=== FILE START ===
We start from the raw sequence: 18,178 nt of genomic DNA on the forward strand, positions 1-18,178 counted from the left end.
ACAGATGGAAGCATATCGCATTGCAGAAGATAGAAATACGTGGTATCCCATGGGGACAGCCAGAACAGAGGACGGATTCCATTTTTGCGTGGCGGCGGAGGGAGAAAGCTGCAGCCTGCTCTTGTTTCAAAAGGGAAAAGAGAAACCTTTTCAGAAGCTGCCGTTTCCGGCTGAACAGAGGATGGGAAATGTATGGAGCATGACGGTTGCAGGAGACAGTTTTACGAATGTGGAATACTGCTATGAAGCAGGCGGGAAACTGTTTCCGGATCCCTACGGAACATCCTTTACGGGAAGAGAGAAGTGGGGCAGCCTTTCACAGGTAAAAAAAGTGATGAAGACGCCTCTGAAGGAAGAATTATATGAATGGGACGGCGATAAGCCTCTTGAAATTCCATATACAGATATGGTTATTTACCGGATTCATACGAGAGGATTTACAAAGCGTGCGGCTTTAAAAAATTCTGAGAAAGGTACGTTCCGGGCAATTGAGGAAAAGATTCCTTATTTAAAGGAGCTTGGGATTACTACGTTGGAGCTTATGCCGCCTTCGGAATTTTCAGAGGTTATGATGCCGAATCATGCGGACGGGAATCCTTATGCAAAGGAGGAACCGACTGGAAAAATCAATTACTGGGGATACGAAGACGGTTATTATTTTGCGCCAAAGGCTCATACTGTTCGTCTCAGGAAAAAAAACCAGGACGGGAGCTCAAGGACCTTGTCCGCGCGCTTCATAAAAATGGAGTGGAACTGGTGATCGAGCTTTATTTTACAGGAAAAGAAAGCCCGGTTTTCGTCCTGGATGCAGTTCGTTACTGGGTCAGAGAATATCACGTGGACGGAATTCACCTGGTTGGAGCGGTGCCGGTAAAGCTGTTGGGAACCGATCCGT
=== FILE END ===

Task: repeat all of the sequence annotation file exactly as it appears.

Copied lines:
We start from the raw sequence: 18,178 nt of genomic DNA on the forward strand, positions 1-18,178 counted from the left end.
ACAGATGGAAGCATATCGCATTGCAGAAGATAGAAATACGTGGTATCCCATGGGGACAGCCAGAACAGAGGACGGATTCCATTTTTGCGTGGCGGCGGAGGGAGAAAGCTGCAGCCTGCTCTTGTTTCAAAAGGGAAAAGAGAAACCTTTTCAGAAGCTGCCGTTTCCGGCTGAACAGAGGATGGGAAATGTATGGAGCATGACGGTTGCAGGAGACAGTTTTACGAATGTGGAATACTGCTATGAAGCAGGCGGGAAACTGTTTCCGGATCCCTACGGAACATCCTTTACGGGAAGAGAGAAGTGGGGCAGCCTTTCACAGGTAAAAAAAGTGATGAAGACGCCTCTGAAGGAAGAATTATATGAATGGGACGGCGATAAGCCTCTTGAAATTCCATATACAGATATGGTTATTTACCGGATTCATACGAGAGGATTTACAAAGCGTGCGGCTTTAAAAAATTCTGAGAAAGGTACGTTCCGGGCAATTGAGGAAAAGATTCCTTATTTAAAGGAGCTTGGGATTACTACGTTGGAGCTTATGCCGCCTTCGGAATTTTCAGAGGTTATGATGCCGAATCATGCGGACGGGAATCCTTATGCAAAGGAGGAACCGACTGGAAAAATCAATTACTGGGGATACGAAGACGGTTATTATTTTGCGCCAAAGGCTCATACTGTTCGTCTCAGGAAAAAAAACCAGGACGGGAGCTCAAGGACCTTGTCCGCGCGCTTCATAAAAATGGAGTGGAACTGGTGATCGAGCTTTATTTTACAGGAAAAGAAAGCCCGGTTTTCGTCCTGGATGCAGTTCGTTACTGGGTCAGAGAATATCACGTGGACGGAATTCACCTGGTTGGAGCGGTGCCGGTAAAGCTGTTGGGAACCGATCCGT